October 22, 2018
A recent study, titled The Generic Drug Industry Embraces a Faster, Cheaper Pathway for Challenging Patents, examined and evaluated the use of the Patent Trial and Appeal Board’s (PTAB) inter partes review (IPR) process to challenge pharmaceutical patents. Authors Jonathan J Darrow and Aaron Kesselheim of Harvard University and Reed F. Beall of the University of Calgary concluded that IPRs can “meaningfully contribute to ensuring that invalid patents do not block timely availability of generic drugs.”
An inter partes review is a proceeding administered by the Patent Trial Appeal Board in which the patentability of a claim is reviewed. IPRs are statutorily required to be completed within a year with the possibility of a six month extension for good cause. This process has become increasingly popular with generic drug companies in recent years.
As the study notes, during the period from September 2012 to April 2017, 362 IPRs were initiated, of which 117 are still pending. As of the date of publication, 89 of the challenges had been fully and finally decided and written decisions had been issued. 38 of these 89 decisions resulted in a finding of invalidity for all petitioned claims and seven resulted in a finding of invalidity for some of the petitioned claims. In light of the relative success petitioners have experienced with this process, its surging popularity is unsurprising.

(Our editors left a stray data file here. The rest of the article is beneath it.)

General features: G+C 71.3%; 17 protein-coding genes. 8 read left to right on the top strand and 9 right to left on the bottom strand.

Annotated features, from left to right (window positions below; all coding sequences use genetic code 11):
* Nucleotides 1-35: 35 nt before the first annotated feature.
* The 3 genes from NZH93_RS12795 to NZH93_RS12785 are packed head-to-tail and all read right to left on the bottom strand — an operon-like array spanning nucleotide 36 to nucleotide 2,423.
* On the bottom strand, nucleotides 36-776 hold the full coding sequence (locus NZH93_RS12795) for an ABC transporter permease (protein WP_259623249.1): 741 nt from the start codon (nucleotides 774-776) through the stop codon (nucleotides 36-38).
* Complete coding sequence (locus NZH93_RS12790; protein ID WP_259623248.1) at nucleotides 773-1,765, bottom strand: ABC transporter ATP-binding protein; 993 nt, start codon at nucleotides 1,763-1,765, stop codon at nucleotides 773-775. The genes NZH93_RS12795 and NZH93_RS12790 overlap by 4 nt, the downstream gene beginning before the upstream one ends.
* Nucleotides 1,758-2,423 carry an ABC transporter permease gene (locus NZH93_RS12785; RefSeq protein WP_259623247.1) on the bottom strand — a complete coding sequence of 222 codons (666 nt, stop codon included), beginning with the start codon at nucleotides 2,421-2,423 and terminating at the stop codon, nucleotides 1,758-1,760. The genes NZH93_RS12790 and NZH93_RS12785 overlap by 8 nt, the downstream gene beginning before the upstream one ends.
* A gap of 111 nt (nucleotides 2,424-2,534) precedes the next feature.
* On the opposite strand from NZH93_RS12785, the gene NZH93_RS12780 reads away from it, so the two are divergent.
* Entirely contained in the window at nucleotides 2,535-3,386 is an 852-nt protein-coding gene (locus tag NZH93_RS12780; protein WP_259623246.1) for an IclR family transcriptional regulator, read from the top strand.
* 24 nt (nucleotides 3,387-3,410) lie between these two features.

As a mechanism aimed at ensuring the availability of generic drugs is not hindered by the presence of invalid patents, the IPR has been a boon to generic drug manufacturers. However, since most of the successful challenges brought through PTAB proceedings have been against patents which related to new formulas, and not to patents which related to active ingredients, this uptick in the use of the IPR has not concurrently been an unequivocal death knell for pharmaceutical rights. Often, active ingredient patents are among the most commercially significant to innovative pharmaceutical companies, and of the challenged patents examined in the study, only seven were categorized as active ingredient patents.
Speaking to Regulatory Focus, Jonathan J Darrow noted that generic drug companies “are most interested in going after large markets, where profit margins are high, and where the original patent on the active ingredient has expired. Follow-on patents, like those directed to formulations or methods of use, tend to be weaker and more likely to be invalidated.”
Darrow also suggested that “[g]eneric firms can also use IPR as a strategy device: Many IPRs are filed after generic firms have already been sued in court. The IPR filing can create a ‘second front’ that puts additional pressure on the brand name drug company to come to the settlement table. The legal standards in the patent office are also more challenger-favorable compared to the standards applied by a court.”
Author: Amanda Bertucci